CUNY School Featured In “American Graduate Day 2013,” A Live National Multiplatform Event To Keep High School Students On The Path To Graduation; Premieres September 28 On Public Television

September 28, 2013 | The University

Kingsborough Early College Secondary School, a small, ambitious and rigorous public school in Brooklyn, will be featured this weekend during a national day-long public television special about improving America’s high school graduation rates.  The special, American Graduate Day 2013, airs from 12 Noon to 7 p.m. on Saturday, September 28th, and is part of the public media initiative: American Graduate: Let’s Make It Happen.  It will be broadcast on public television stations nationwide and streamed live from the Tisch WNET Studios at Lincoln Center in New York City.  Local viewers can watch on WNET Channels 13 and 21 as well as on NJTV stations.

The seven-hour American Graduate Day 2013 marathon, , made possible by the Corporation for Public Broadcasting (CPB), focuses on critical themes, including Expanded Learning Time & After School Programs, Early Education, Mentoring, Career Readiness & College Completion, STEM Programs, Family Support, and Dropout Re-engagement & Prevention.

The key component of the event is the participation of the community-based organizations such as The Early College Initiative (ECI) at the City University of New York, which supports 14 New York City public schools, including Kingsborough Early College Secondary School (KECSS). ECI schools like KECSS (grades 6-12) blend a rigorous college-prep curriculum with the opportunity to earn up to two years of college credit while in high school – at no cost to students and their families.  Most students at ECI schools are underrepresented in higher education and often the first in their families to earn an advanced degree. The KECSS Class of 2013 boasted a remarkable 90% graduation rate, and of those graduates, nearly 60% earned Associate Degrees from Kingsborough Community College in addition to their high school diplomas.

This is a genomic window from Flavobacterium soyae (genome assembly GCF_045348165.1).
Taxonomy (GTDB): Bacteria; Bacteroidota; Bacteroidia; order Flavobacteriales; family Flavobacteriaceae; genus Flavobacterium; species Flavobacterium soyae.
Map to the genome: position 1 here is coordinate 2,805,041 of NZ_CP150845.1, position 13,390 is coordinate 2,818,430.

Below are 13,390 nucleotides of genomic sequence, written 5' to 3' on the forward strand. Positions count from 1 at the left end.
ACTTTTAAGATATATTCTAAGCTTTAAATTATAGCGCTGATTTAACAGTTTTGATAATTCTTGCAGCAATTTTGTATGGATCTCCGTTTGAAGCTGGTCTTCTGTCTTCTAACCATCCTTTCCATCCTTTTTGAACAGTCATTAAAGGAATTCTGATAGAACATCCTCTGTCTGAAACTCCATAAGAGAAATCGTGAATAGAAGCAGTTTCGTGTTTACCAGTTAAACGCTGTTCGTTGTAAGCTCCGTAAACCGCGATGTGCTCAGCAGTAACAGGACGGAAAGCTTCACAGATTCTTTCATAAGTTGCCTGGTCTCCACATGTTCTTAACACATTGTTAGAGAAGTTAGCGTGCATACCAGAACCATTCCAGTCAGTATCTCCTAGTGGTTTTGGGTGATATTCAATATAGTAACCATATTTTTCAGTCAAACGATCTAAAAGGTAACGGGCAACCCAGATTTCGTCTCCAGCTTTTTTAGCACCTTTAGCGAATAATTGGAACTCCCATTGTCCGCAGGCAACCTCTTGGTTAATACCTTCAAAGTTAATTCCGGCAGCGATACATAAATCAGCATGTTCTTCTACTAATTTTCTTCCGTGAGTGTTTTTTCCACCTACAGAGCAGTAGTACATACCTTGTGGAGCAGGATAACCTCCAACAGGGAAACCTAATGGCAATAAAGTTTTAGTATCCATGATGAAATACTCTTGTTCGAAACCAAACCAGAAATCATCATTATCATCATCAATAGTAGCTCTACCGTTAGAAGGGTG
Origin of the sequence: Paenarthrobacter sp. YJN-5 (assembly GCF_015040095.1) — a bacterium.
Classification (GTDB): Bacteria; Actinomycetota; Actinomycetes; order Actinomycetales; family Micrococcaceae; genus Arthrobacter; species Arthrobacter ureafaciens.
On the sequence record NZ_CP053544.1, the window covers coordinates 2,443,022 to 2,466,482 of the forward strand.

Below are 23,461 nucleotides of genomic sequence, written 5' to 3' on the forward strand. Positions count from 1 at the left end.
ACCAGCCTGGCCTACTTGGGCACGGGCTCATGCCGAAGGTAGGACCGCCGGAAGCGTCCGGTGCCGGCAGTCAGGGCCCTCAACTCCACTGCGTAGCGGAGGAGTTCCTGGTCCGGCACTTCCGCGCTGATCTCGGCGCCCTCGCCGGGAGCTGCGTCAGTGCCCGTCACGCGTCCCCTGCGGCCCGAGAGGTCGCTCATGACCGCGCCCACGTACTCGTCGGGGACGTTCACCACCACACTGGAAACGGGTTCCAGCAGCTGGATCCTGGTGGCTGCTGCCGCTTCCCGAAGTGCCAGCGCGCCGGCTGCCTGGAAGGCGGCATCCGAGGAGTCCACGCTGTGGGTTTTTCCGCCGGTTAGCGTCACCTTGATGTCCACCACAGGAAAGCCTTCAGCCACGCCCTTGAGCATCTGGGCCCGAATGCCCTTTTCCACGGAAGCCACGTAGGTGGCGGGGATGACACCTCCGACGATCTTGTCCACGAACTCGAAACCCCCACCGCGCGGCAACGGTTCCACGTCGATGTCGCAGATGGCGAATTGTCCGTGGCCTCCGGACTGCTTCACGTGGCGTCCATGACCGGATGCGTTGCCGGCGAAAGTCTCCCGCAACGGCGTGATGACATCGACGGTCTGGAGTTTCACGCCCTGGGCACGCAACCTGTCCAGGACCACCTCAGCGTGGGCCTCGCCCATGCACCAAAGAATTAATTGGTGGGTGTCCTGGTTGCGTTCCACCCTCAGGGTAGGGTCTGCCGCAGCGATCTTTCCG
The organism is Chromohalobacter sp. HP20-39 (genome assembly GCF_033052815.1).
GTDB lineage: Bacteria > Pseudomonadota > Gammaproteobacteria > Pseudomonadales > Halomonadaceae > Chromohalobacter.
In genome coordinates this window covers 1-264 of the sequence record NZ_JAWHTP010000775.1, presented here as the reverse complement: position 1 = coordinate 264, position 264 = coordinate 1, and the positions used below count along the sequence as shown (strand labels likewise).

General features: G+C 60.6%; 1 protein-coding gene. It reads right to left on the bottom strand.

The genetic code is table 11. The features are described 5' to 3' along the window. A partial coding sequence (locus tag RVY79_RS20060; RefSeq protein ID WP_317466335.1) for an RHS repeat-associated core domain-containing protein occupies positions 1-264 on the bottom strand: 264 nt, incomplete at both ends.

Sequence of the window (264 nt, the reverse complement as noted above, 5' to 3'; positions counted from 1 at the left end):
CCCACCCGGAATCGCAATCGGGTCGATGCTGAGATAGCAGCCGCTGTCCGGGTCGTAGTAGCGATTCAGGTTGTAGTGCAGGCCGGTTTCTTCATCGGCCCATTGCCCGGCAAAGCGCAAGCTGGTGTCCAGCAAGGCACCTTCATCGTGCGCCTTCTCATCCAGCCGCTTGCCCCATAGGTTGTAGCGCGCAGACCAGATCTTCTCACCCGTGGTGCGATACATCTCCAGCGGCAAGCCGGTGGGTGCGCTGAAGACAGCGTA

The segment about KECSS, which airs at about 6 p.m., features interviews with Regina Peruggi, President of Kingsborough Community College; Connie Hamilton, Principal of KECSS; and Tristan Gentles, a recent graduate who earned an associate degree in addition to his high school diploma.  Peruggi and Hamilton discuss the importance of early college preparation for students as young as age eleven to build confidence as well as prepare students for higher education.  Gentles shares how exciting it was to be on a college campus even when he was in junior high school.  “It didn’t seem intimidating.  They didn’t make it seem impossible,” he says.

Cass Conrad, Executive Director of the CUNY Early College Initiative, said, “We’re honored that Kingsborough Early College Secondary School has been recognized by the American Graduate Day team.  Nearly 6,500 students are enrolled in the network of CUNY Early College Initiative schools, and we are proud that they have the opportunity to graduate with significant head start on their college and career goals.”

On AmericanGraduate.org, the event will include live viewer generated video content submitted in response to questions such as “How has your life changed, or been changed by the power of volunteering?”  Viewers will be encouraged to participate in the event by asking questions and sharing ideas before and during the broadcast on Twitter and Facebookusing the hashtag #AmGrad.